Ghettosocks: “Premo played ‘Richocet.’ Shout out to El Da Sensei. Shout outs to Bix, again.”

Chase; “When you look at your discography and the tunes you have put out, you’ve worked with tons of people, like anybody who is anybody in hip-hop. It’s pretty impressive. Is there anybody that you’ve been dying to work with?”

Ghettosocks: “Premier is definitely one of my main influences and I’m dying to do something with him. D-sisive is another guy I’m dying to do something with. Cat Lundy is another dude I’d like to get in the booth. We have a lot of dope projects on the go. We’ll just see where it goes.”

Chase: “It’s interesting to see that you’ve got your solo career but then you keep doing these extra bands.”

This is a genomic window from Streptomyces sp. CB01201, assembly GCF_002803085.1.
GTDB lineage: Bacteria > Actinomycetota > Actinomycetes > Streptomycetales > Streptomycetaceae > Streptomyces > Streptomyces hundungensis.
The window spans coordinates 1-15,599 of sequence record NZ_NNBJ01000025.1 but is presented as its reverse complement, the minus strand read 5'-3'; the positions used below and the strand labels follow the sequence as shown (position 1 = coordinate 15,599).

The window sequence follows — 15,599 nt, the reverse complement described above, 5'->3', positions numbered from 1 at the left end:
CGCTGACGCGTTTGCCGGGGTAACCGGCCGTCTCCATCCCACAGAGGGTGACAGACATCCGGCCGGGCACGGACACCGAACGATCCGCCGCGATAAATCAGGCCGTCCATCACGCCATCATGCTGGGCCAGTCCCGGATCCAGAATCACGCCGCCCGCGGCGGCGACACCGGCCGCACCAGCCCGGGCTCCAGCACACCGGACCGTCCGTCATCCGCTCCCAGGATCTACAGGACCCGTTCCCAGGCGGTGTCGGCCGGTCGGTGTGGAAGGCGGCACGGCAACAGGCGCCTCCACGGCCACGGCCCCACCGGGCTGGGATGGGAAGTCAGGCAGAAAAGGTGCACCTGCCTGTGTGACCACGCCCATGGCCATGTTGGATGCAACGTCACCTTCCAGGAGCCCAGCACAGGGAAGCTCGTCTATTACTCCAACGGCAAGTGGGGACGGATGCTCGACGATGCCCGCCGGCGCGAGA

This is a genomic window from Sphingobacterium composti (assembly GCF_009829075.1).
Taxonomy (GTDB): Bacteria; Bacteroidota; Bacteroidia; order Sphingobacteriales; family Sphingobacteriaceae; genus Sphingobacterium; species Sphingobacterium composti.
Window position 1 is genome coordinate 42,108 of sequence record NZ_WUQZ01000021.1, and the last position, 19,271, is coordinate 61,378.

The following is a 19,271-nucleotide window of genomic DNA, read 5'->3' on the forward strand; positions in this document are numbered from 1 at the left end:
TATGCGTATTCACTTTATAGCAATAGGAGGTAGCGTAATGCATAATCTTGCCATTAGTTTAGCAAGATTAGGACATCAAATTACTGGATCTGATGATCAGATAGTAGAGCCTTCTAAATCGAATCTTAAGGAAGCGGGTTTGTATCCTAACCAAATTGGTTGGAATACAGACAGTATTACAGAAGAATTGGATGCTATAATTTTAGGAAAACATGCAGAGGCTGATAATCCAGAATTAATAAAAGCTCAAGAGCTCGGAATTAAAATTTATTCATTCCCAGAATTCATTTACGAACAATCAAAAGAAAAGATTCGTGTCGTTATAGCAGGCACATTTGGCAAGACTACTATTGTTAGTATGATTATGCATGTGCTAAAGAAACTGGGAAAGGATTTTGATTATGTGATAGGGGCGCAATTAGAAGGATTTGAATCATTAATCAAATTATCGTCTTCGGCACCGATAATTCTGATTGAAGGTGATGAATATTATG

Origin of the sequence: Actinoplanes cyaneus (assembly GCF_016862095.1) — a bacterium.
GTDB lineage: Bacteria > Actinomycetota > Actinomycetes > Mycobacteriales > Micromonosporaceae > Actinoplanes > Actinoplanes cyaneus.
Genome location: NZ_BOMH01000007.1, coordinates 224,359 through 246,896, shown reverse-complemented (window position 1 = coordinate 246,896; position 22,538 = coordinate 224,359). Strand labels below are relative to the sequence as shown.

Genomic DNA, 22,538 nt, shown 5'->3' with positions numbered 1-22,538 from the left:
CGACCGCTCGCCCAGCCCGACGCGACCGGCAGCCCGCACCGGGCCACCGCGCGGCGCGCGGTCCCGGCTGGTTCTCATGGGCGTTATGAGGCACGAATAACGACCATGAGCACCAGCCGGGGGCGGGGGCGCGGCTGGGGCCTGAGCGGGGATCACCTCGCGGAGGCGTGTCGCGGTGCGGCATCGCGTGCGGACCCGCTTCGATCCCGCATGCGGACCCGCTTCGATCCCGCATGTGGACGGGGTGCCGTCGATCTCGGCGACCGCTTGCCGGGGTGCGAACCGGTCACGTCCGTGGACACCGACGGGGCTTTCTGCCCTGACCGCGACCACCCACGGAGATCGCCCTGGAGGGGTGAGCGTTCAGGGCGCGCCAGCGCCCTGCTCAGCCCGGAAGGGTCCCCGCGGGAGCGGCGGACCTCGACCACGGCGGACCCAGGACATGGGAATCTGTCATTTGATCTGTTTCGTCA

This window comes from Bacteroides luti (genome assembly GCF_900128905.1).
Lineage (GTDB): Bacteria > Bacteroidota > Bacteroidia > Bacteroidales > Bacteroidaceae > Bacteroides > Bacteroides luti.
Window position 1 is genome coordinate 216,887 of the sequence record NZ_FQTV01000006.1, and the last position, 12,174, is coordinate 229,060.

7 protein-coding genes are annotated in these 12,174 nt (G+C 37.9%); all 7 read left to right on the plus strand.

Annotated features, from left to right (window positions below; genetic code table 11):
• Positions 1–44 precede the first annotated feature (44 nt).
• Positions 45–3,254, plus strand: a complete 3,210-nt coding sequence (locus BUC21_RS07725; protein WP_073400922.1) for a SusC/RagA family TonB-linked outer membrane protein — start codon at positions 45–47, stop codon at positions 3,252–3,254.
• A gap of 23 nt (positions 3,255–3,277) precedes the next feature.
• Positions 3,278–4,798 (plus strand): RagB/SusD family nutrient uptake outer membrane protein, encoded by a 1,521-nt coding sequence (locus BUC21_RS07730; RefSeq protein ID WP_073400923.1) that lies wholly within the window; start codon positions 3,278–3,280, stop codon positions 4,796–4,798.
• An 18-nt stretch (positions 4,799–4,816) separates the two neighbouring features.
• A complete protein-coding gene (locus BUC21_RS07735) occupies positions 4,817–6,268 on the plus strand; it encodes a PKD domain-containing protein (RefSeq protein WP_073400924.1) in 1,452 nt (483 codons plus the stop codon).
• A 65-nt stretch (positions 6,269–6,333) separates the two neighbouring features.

Gamma Krush: “Super-groups.”

Chase: “You’ve got one with Muneshine called ‘Twin Peaks’ and according to your bio, you’ve got one coming up with D-sisive as well. You’ve got a couple other ones And Teenburger?”

Ghettosocks: “Shout out to Jorun Bombay, again. Shout out to Timbuktu. We actually just finished the Teenburger album and are about to do some shows on the East Coast, and some in Quebec and Ontario. ‘Burger Time’ is the name of the album. But there is a lot of crews; Wolves with D-sisive, Muneshine, and Bix. It’s just different combinations, all under the Dropping Science umbrella. That’s our label. It’s more like an orphanage where dope artists go and we can get our music out.”

Chase: “The album is called ‘Burger Time.’ That reminds me of that old-school video game. You ever play that game?”